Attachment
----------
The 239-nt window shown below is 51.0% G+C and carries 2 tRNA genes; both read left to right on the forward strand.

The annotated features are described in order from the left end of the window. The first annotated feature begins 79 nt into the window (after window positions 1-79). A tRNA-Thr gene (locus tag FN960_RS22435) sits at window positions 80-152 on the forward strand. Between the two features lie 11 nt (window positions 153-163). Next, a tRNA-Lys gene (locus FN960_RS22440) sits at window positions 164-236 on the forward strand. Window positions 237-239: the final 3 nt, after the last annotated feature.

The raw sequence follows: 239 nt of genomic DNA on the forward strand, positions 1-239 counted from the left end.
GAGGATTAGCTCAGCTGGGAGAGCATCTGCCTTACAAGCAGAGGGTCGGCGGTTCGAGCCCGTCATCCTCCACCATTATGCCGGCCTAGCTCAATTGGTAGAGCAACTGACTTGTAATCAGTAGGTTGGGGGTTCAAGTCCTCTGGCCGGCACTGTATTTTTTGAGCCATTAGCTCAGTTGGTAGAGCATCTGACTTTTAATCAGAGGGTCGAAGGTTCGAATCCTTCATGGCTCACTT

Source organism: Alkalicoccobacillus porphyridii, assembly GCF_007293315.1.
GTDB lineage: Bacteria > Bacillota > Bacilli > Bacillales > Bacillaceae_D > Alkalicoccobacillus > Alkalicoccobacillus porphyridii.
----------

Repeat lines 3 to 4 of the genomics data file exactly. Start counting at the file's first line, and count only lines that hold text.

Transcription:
The raw sequence follows: 239 nt of genomic DNA on the forward strand, positions 1-239 counted from the left end.
GAGGATTAGCTCAGCTGGGAGAGCATCTGCCTTACAAGCAGAGGGTCGGCGGTTCGAGCCCGTCATCCTCCACCATTATGCCGGCCTAGCTCAATTGGTAGAGCAACTGACTTGTAATCAGTAGGTTGGGGGTTCAAGTCCTCTGGCCGGCACTGTATTTTTTGAGCCATTAGCTCAGTTGGTAGAGCATCTGACTTTTAATCAGAGGGTCGAAGGTTCGAATCCTTCATGGCTCACTT